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creating responsive layout email newsletters

     
6:49 pm on Jun 13, 2013 (gmt 0)

WebmasterWorld Administrator engine is a WebmasterWorld Top Contributor of All Time 10+ Year Member Top Contributors Of The Month



I have a regular newsletter which goes out to an opt in list.
How do I go about creating an email newsletter that will respond to a user's screen size without knowing their chosen method of reading the newsletter?

Where do I start?
9:21 pm on Jun 13, 2013 (gmt 0)

WebmasterWorld Administrator phranque is a WebmasterWorld Top Contributor of All Time 10+ Year Member Top Contributors Of The Month



text only!
(haha)

seriously speaking, that's how i have my email client set to show email, so make sure you take that into account when considering "responsive design".
some emails i receive are graphics only, so that's a failed message without further action on my part.
9:48 pm on Jun 13, 2013 (gmt 0)

WebmasterWorld Administrator engine is a WebmasterWorld Top Contributor of All Time 10+ Year Member Top Contributors Of The Month



hehehe, yes, agreed.

These are requested html e-mails, but they are now being viewed on different screen sizes.
10:00 pm on Jun 13, 2013 (gmt 0)

WebmasterWorld Administrator phranque is a WebmasterWorld Top Contributor of All Time 10+ Year Member Top Contributors Of The Month



regardless of the html requirement, you should still do a multipart which provides a text-only version.

also, everything I have read about styles in html email strongly recommends inline styles which makes it difficult to use responsive css.
8:28 pm on Jun 18, 2013 (gmt 0)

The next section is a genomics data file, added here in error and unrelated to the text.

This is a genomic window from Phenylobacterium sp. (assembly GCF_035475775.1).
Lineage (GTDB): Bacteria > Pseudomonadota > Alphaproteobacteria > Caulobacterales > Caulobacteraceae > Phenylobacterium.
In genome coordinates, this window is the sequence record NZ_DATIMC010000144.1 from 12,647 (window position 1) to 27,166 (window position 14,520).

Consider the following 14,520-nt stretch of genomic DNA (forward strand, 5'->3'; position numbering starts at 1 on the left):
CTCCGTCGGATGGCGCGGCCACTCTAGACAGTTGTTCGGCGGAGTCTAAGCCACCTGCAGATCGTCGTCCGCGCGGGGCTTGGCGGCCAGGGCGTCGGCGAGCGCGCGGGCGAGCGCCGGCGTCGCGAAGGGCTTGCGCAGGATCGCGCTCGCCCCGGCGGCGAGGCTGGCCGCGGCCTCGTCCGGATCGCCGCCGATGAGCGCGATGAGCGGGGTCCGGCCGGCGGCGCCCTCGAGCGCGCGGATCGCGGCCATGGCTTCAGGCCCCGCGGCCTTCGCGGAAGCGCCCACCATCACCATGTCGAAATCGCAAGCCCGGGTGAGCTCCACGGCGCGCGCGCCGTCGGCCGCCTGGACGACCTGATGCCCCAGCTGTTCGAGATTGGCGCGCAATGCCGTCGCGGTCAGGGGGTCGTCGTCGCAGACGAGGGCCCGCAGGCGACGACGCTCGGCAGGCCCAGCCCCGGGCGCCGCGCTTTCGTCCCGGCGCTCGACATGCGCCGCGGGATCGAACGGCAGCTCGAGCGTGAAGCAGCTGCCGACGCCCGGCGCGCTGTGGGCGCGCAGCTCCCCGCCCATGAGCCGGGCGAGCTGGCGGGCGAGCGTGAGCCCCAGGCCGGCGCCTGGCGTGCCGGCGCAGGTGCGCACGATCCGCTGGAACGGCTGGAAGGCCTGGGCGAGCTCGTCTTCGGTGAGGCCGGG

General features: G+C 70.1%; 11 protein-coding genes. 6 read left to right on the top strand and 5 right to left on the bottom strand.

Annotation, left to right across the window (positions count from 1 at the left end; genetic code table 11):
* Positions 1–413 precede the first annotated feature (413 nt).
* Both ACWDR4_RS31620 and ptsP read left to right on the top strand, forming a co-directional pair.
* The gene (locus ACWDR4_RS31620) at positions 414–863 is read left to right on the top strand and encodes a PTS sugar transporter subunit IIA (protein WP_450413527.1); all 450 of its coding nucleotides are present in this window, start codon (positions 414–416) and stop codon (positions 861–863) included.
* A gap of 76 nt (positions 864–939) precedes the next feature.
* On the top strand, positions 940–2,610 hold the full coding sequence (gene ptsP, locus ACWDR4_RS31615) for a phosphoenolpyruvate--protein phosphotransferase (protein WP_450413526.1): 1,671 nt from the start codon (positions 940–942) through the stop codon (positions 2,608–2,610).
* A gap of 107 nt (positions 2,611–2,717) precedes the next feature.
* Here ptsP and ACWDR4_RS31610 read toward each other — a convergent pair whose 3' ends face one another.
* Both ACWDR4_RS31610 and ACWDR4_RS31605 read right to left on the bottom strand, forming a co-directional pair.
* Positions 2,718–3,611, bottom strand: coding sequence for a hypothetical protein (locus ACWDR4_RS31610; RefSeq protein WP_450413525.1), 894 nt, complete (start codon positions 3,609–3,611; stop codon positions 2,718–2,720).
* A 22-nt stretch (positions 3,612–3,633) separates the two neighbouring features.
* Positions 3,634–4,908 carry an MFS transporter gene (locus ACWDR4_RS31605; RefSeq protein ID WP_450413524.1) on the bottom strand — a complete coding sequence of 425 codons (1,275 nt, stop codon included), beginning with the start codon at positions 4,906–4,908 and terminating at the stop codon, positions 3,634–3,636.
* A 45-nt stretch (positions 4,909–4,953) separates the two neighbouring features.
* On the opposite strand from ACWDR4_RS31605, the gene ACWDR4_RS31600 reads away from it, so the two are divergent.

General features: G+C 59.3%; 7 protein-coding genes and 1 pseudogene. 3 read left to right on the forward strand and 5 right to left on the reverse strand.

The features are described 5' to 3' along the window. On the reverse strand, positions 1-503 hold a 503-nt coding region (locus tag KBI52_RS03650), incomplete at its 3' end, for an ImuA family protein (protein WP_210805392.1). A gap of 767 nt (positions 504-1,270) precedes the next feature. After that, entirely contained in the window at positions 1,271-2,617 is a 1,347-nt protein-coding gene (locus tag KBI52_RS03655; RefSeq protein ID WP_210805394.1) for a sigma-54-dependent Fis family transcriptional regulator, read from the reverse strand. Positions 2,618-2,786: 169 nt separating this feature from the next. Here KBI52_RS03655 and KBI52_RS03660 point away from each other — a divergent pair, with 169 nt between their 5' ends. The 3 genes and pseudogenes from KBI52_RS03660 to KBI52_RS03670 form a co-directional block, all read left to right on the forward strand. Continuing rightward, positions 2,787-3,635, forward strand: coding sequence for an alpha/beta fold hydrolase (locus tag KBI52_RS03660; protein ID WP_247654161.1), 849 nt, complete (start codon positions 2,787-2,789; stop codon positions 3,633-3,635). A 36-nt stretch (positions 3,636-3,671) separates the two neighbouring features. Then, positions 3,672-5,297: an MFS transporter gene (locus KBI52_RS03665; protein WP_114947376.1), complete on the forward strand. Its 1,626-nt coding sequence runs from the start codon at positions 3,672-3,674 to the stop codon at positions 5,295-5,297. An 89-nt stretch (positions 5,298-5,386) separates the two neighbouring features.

WebmasterWorld Senior Member 10+ Year Member



Here's how I'd approach this:

Use a table and a flexible % based layout. No columns (too easy for it to become cramped) - design using all rows and a layout that allows text to 'flow' down the page as the layout is resized.

Images should be minimal using background colours where possible - flat approach wins out. Except for some % widths on logos so they scale inside the parent table cell.

Avoid nested tables and fixed width images.

Lastly I'd add some inline enhancement styles for properties like max-width / min-width so you limit the 'crushing' effect on mail clients that support more sophisticated css (basically everyone but Outlook).

This is a great checklist: [campaignmonitor.com...]
10:52 pm on Jun 30, 2013 (gmt 0)

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I use Mailchimp for sending newsletters. I've always used my own custom coded HTML but realised I needed to update it to a responsive layout. I spent a long time thinking about it then decided for now the quickest solution was to use one of Mailchimp's free responsive templates. Seems to work well.
2:08 am on Jul 2, 2013 (gmt 0)

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All of the above is great advice. Do check out that link 'limbo' posted, well worth your time!

I have seen recent changes in some webmail portal that affects css that may produce some unanticipated results. Example: Yahoo! email now seems to be ignoring floats but is honoring clears.

Just a reminder to test, test and retest BEFORE sending out your campaign. You may find some valuable lat minute tweeks!
4:08 pm on Jul 3, 2013 (gmt 0)

10+ Year Member



Mailchimp has several RWD templates published on Git. You'll also find other RWD email templates in Git. The net-net is that RWD email templates don't work yet. You'll need to settle on a 320px wide template for the time being. If you're dead-set on RWD you're going to spend a ton of time trying to make it work. I blew 100+ hours before I gave up.

I have a client who uses Constant Contact. They have a 600px wide footer that cannot be changed. So, if you're using CC, forget about anything less than 600px wide. As an FYI - for a few hundred $$ CC will build you a smaller footer (I'm not a fan of CC). In general, all of the ESPs are behind the curve on mobile friendly email. It is so very sad. Let's hope the industry responds to our needs.
 

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